The euro has gained a bit this morning after policy makers said the ECB remains focused on inflation and traders are beginning to realize last week's 3.6% drop was excessive. The euro also rebounded due to expectations that government reports released this week will show consumer price growth in Europe accelerated to a 16 year high last month, more than double the ECB's 2 percent ceiling.

If the UK producer prices are any indication of what the Eurozone inflation numbers will look like, the ECB will have to take a serious look at moving toward a tightening bias again. UK producer prices increased in July at the fastest pace since records began in 1986. Prices charged by factories rose 10.2% from a year earlier. Double digit inflation is not going to keep the BOE or the ECB on the sidelines for too long. If this rate continues, they will be forced to raise interest rates in order to combat this runaway inflation.

Danish inflation was also reported this morning, and came in at a 18 1/2 year high of 4%. These increased costs are rising concern among European central banks that employees are going to start to demand higher pay to compensate them for lost spending power which has been eroded by inflation. Denmarks labor shortage, with unemployment at 1.6% in June, means employers are more likely to give in to demands for pay increases. I would look for the Danish central bank to raise rates in order to combat this wage rate inflation risk. Higher rates should equate to a stronger Danish krone going forward.

Australia's central bank is not helping out their currency, as the continue to signal rate cuts are in store. The Reserve Bank of Australia said in its quarterly policy statement released today that it will have more room to cut interest rates because of a 'significant moderation' in domestic demand will slow inflation, cut economic growth in half and drive up unemployment. Today's statement suggests Governor Glenn Stevens will ignore a spike in the inflation rate to prop up an economy buffeted by weaker domestic spending and falling house prices.

Doesn't Governor Stevens see what has happened in the UK? Does he really want to take his country down this path of runaway inflation combined with a slowing economy? I hope not, but the statement does suggest that the RBA will begin to look at a possible interest rate cut as early as next month.

The Olympic opening ceremonies were quite a spectacle, it amazes me how much money and planning went into them. Much has been written about how these games are a chance for China to show the world just how far they have come in moving into world's economic elite. Recently, China has been slowing the pace of their currency appreciation, preparing for the global economic slowdown which is expected to deepen. The yuan retreated in the last two weeks after government officials said supporting growth is as important as fighting inflation. Exporters had begun to complain about the pace of the Renminbi's appreciation, and with a slowing economy there will probably be less need to keep up the rate of the currencies rise vs. the US$.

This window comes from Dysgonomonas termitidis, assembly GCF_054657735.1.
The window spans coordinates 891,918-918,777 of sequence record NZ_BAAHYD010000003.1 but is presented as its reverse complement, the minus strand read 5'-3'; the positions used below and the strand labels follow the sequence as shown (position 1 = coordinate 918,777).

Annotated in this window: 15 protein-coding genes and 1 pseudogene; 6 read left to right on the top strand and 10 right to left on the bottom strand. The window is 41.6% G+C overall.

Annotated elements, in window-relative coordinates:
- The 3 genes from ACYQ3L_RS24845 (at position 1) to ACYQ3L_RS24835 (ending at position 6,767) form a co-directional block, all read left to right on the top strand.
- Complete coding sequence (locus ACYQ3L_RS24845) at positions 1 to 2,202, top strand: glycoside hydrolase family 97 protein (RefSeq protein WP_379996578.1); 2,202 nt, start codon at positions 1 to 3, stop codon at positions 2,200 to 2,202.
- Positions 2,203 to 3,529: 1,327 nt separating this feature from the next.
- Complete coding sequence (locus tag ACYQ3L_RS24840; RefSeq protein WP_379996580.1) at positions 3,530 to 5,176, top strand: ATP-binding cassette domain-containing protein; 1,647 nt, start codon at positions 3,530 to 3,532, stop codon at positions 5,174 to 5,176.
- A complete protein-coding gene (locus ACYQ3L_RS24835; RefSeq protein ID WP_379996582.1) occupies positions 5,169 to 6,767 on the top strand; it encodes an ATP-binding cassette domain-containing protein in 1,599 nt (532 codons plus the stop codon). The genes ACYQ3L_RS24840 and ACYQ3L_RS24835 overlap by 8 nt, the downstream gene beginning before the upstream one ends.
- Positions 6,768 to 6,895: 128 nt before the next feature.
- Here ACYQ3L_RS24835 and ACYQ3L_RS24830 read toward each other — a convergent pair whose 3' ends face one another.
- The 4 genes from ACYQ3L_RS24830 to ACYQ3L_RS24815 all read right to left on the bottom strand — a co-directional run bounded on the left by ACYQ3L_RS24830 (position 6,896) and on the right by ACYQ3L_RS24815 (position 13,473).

This should be an interesting week. The data in the US shouldn't be supportive of the dollar, so we will see if the central banks want to fight the underlying economic fundamentals and continue to prop up the greenback. I would expect us to see the dollar lose much of its recent strength, but the last two weeks have shown me just how wrong a little central bank intervention can make me look. With Chuck, Kristin, and Jennifer all out this morning, Christine and I will be doing the trading this morning. Monday's are the biggest trade day for us, so I better cut it off here and get to work.

Currencies today 8/11/08... A$ .8903, kiwi .7040, C$.9392, euro 1.5024, sterling 1.9227, Swiss .9277, ISK 81.52, rand 7.6909, krone 5.3287, SEK 6.2521, forint 157.67, zloty 2.1754, koruna 16.05, yen 109.83, baht 33.74, sing 1.4063, HKD 7.8095, INR 42.176, China 6.8577, pesos 10.137, BRL 1.6087, dollar index 75.89, Oil $116.00, Silver $15.34, and Gold... $860.35

That's it for today... I love watching the Olympics, not only the big name sports like swimming and gymnastics, but also the lesser known sports which typically don't get any TV coverage. These are the athletes who aren't going to get any multi million dollar endorsement deals, but have still dedicated their lives to being the best at their chosen sport. With Chuck, Kristin, and Jennifer all out this morning, Christine and I will be doing the trading this morning. Monday's are the biggest trade day for us, so I better cut it off here and get to work. Sure hope the airlines don't decide to further delay Chuck's flight home! Hope everyone has a Marvelous Monday and a terrific rest of the week!!

Chris Gaffney, CFA

Vice President

EverBank World Markets



Posted 08-11-2008 9:32 AM by Chuck Butler